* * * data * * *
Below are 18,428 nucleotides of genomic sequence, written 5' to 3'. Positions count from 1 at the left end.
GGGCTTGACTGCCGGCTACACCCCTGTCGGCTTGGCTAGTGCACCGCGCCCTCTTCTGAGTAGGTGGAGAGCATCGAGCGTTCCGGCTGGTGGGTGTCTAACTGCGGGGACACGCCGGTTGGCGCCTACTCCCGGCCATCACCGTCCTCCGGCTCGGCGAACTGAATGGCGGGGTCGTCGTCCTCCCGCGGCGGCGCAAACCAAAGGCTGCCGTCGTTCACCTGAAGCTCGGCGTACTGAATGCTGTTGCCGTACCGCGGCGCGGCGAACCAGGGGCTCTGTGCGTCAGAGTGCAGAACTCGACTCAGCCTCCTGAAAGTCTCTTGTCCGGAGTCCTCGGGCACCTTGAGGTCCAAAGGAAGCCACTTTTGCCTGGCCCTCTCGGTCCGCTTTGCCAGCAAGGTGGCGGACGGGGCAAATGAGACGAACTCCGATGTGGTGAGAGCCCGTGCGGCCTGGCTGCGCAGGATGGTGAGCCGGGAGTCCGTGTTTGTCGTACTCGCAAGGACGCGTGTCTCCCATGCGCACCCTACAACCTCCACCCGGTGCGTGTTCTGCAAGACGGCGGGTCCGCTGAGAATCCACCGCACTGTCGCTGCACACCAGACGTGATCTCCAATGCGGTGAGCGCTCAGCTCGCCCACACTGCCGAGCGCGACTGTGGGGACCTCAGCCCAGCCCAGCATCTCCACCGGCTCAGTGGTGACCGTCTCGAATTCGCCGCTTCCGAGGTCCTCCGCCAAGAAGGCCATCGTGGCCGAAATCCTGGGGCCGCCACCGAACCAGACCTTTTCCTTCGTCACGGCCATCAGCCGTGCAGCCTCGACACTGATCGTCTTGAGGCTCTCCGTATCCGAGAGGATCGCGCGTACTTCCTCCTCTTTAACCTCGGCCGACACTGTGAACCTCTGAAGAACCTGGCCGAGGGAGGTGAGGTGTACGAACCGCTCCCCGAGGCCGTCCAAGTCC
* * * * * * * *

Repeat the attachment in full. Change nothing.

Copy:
Below are 18,428 nucleotides of genomic sequence, written 5' to 3'. Positions count from 1 at the left end.
GGGCTTGACTGCCGGCTACACCCCTGTCGGCTTGGCTAGTGCACCGCGCCCTCTTCTGAGTAGGTGGAGAGCATCGAGCGTTCCGGCTGGTGGGTGTCTAACTGCGGGGACACGCCGGTTGGCGCCTACTCCCGGCCATCACCGTCCTCCGGCTCGGCGAACTGAATGGCGGGGTCGTCGTCCTCCCGCGGCGGCGCAAACCAAAGGCTGCCGTCGTTCACCTGAAGCTCGGCGTACTGAATGCTGTTGCCGTACCGCGGCGCGGCGAACCAGGGGCTCTGTGCGTCAGAGTGCAGAACTCGACTCAGCCTCCTGAAAGTCTCTTGTCCGGAGTCCTCGGGCACCTTGAGGTCCAAAGGAAGCCACTTTTGCCTGGCCCTCTCGGTCCGCTTTGCCAGCAAGGTGGCGGACGGGGCAAATGAGACGAACTCCGATGTGGTGAGAGCCCGTGCGGCCTGGCTGCGCAGGATGGTGAGCCGGGAGTCCGTGTTTGTCGTACTCGCAAGGACGCGTGTCTCCCATGCGCACCCTACAACCTCCACCCGGTGCGTGTTCTGCAAGACGGCGGGTCCGCTGAGAATCCACCGCACTGTCGCTGCACACCAGACGTGATCTCCAATGCGGTGAGCGCTCAGCTCGCCCACACTGCCGAGCGCGACTGTGGGGACCTCAGCCCAGCCCAGCATCTCCACCGGCTCAGTGGTGACCGTCTCGAATTCGCCGCTTCCGAGGTCCTCCGCCAAGAAGGCCATCGTGGCCGAAATCCTGGGGCCGCCACCGAACCAGACCTTTTCCTTCGTCACGGCCATCAGCCGTGCAGCCTCGACACTGATCGTCTTGAGGCTCTCCGTATCCGAGAGGATCGCGCGTACTTCCTCCTCTTTAACCTCGGCCGACACTGTGAACCTCTGAAGAACCTGGCCGAGGGAGGTGAGGTGTACGAACCGCTCCCCGAGGCCGTCCAAGTCC